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What Is a TENS Device?

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  • Written By: Dawna Theo
  • Edited By: J.T. Gale
  • Last Modified Date: 06 April 2014
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A Transcutaneous Electrical Nerve Stimulation (TENS) device typically is used to interrupt nerve signals in the body that are causing muscles to spasm. People with conditions such as back pain, migraine headaches, arthritis, knee pain, amputations, shoulder pain, surgery recovery, or cancer might use TENS devices for pain management. The TENS device usually is a pocket-sized, battery-operated unit that a doctor may prescribe to control pain. The U.S. Food and Drug Administration (FDA) has approved the TENS unit as a safe and effective method to help people who are suffering from chronic pain. TENS devices may make it possible for some people to have relief from chronic pain without the use of addicting medicines.

Each TENS device typically has four electrodes that send electrical pulses at approximately 80 to 90 Megahertz into the nerves that are sending pain signals to the brain. In addition to stopping nerve pain, the TENS device also can relax muscles spasms. When using the TENS device, the four electrodes usually are attached to the skin with sticky patches that are in the shape of an X, directly over the area experiencing pain. For example, if a person was experiencing lower back pain, he would put the electrodes on his lower back in an X over the affected area. The electrical signals then travel from one electrode under the skin to the adjacent one passing through the nerves and muscles.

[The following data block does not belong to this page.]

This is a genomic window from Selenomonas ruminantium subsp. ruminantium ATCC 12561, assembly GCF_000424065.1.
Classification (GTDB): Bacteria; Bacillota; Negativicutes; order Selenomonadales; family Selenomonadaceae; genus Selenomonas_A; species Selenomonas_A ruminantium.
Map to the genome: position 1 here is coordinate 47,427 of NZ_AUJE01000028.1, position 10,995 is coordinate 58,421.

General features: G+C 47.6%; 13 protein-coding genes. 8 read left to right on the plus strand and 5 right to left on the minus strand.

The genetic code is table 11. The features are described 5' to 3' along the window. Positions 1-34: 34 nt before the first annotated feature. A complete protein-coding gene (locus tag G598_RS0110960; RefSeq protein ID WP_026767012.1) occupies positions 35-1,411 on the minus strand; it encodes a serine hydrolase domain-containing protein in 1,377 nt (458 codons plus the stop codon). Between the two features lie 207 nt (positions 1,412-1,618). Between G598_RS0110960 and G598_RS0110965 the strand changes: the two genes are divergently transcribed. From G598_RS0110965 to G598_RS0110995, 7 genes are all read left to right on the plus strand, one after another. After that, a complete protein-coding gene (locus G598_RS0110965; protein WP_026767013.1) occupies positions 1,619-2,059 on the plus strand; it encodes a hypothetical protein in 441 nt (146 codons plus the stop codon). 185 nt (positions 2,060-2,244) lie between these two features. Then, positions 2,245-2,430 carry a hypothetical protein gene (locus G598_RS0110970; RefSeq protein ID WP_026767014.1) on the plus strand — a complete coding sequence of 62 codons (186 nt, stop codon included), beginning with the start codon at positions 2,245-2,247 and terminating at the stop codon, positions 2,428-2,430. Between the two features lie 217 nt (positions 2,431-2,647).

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Once the electrodes are in place, the unit can be turned on and the wavelength and pulse adjusted to a comfortable level. The battery back can be clipped to a belt, pants, shirt pocket, or placed in a fanny pack. Using and wearing a TENS device usually should not interrupt daily activities. Typically, a patient should notice pain relief within half an hour.

Depending on pain condition, treatment with a TENS unit may last as little as a week or for a lifetime. The treatment typically has no side effects, so a patient can use it as often as he likes. TENS units typically need to be taken off whenever a patient takes a shower. Most patients will wear the TENS unit for up to 10 hours a day per week. Once the pain diminishes, the use of the device usually can be decreased by hours per day per week.

The cost of the TENS device typically can range from the tens of US Dollars (USD) into the hundreds of USD. Insurance companies may pay for a TENS device, or pay a monthly rental fee during recommended treatment. The TENS device usually is not recommended for pregnant women and should not be used on the face.

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